Europe is ‘paying for summer holidays with winter lockdowns’, says expert

·2 min read
15 August 2020, Spain, Palma: People sunbathe and swim on the beach of Arenal in Mallorca. In the foreground you can see a sign indicating the distance regulations. In view of the increased risk of infection, the German government has classified almost all of Spain, including Majorca, as a risk area. The classification means that returning holidaymakers are required to test for the coronavirus. Photo: Clara Margais/dpa (Photo by Clara Margais/picture alliance via Getty Images)
Summer holidays could be responsible for the spread of a particular strain of coronavirus from Spain, an expert has suggested. (Getty)

Europe is “paying for summer holidays with winter lockdowns”, a leading scientific expert has suggested.

Professor Devi Sridhar, scientific adviser to Scottish first minister Nicola Sturgeon, made the comment as she shared a new study that suggests that a coronavirus variant originating in Spanish farm workers now accounts for most UK cases.

Prof Sridhar shared a news story about the study, which has not yet been peer reviewed in a medical journal, with the comment: “Europe paying for summer holidays with winter lockdowns.”

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Writing on Twitter, she added: “I sometimes feel like we've overcomplicated the basics of infectious disease prevention: the virus moves when people move.

“Recognized by states since 1851 at first International Sanitary Conference in Paris given concerns about movement of people along trade routes.”

She went on to share an article she had penned for the New York Times in August warning that Europe would end up paying for its summer holidays with lockdowns over the winter period.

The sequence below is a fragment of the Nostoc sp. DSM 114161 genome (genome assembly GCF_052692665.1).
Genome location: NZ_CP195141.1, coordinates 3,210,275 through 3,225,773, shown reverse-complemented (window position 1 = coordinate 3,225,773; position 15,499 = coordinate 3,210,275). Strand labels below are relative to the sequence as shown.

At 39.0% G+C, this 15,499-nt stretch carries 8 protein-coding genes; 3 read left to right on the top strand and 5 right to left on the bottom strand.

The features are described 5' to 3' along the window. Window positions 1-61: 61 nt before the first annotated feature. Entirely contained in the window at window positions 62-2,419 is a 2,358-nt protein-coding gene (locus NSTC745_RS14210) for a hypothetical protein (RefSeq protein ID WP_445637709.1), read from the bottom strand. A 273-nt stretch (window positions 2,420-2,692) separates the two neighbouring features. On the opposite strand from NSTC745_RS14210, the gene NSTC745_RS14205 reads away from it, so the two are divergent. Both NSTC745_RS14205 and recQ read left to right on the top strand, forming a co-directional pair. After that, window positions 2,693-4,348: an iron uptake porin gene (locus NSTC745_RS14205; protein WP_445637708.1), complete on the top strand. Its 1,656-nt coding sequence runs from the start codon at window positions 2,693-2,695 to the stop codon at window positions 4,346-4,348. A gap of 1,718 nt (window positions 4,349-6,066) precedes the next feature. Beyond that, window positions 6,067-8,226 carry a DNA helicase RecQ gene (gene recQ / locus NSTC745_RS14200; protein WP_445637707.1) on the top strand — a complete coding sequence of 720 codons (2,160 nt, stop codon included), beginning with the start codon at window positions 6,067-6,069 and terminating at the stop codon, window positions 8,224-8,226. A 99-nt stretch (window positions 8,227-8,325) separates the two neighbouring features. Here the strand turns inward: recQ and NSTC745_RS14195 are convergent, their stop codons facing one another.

According to the new study, the variant called 20A.EU1 is known to have spread from farm workers to local populations in Spain in June and July, with people then returning from holiday in Spain most likely playing a key role in spreading the strain across Europe.

Watch: What do Covid-19 restrictions mean for upcoming festivities?

Dr Emma Hodcroft, lead author of the study and an evolutionary geneticist at the University of Basel, told BBC Radio 4’s Today programme that there was a “super-spreading event” among agricultural workers in Spain that had seen the virus then jump to the local population and spread through Spain.

“This happened in June and July, when travel was picking up again in Europe, and of course Spain’s a wonderful holiday destination and many people headed there,” she said.

“What we think happened is that rising cases in Spain combined with that increase in holiday travel allowed the virus to move to many different countries across Europe and, when it got there, it was able to spread quite successfully.”

Sridhar has been outspoken in her views on the way the coronavirus pandemic is being handled, including recently warning that any attempts to achieve herd immunity in the UK could lead to lasting health problems for the young.

Herd immunity is the belief a population can be protected from infection if a certain proportion of people have been exposed to it and developed immunity.

Professor Sridhar has warned that such a policy is a “minority view” among scientists and could potentially lead people to suffer long-term conditions, otherwise known as ‘long COVID’.

Watch: What is long COVID?

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